Causes of Combined Sewer Overflows

The combined sewer system in the north end of the city was largely constructed between 1890 and 1963. The system was designed to convey sewage, horse manure, street and rooftop runoff, and garbage from city streets to the nearest receiving body of water.
Older Combined Sewer System Graphic
Old System
Prior to 1960, the combined sewer system discharged directly to Port Gardner Bay and the Snohomish River through numerous outfalls without treatment. A system of gravity sewers, lift stations, force mains, and regulators was constructed in the early 1960s to intercept these outfalls and convey the sewage to treatment lagoons. The interceptor sewers and lift stations were sized to accommodate all of the dry-weather flows and part of the stormwater runoff. Excess combined sewage resulting from stormwater, overflows either to Port Gardner Bay or the Snohomish River.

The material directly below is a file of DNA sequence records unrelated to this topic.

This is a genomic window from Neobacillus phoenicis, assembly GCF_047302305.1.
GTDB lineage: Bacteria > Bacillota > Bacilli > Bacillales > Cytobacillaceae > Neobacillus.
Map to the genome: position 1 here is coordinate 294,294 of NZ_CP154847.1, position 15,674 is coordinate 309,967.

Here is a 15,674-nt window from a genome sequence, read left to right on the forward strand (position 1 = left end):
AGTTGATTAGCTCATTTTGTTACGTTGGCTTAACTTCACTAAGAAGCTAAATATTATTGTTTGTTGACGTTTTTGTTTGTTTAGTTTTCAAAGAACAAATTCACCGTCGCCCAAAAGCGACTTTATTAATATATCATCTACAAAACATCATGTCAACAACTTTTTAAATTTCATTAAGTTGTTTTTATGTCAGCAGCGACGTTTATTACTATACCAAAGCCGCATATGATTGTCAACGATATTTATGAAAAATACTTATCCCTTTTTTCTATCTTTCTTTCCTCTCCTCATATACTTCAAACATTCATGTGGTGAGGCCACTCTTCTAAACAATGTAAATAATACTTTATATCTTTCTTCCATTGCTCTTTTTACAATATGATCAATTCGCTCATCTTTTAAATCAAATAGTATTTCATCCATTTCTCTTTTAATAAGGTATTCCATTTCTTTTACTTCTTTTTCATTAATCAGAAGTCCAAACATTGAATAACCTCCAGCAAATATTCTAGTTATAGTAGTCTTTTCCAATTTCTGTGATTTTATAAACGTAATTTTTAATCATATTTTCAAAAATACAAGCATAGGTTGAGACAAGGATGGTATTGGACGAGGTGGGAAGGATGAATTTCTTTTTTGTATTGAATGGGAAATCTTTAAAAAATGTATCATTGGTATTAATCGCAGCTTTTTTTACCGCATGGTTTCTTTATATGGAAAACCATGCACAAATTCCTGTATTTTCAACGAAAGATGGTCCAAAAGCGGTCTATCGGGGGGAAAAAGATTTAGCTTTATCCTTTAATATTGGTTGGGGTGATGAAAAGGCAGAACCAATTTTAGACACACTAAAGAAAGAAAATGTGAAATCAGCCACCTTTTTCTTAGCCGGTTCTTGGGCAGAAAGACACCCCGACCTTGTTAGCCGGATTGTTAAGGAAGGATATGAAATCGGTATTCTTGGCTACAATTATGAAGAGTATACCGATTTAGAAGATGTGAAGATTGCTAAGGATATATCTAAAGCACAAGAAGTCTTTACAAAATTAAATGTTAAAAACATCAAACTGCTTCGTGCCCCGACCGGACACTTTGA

Typical modern combined sewer system graphic
Advantages of New System
The advantage of the combined sewer system is that, most of the time when rainfall is low to moderate; both the storm water and waste water go to the treatment plant before being discharged to Puget Sound. The disadvantage is that during heavy rains, untreated stormwater and waste water may be discharged at combined sewer outfall locations.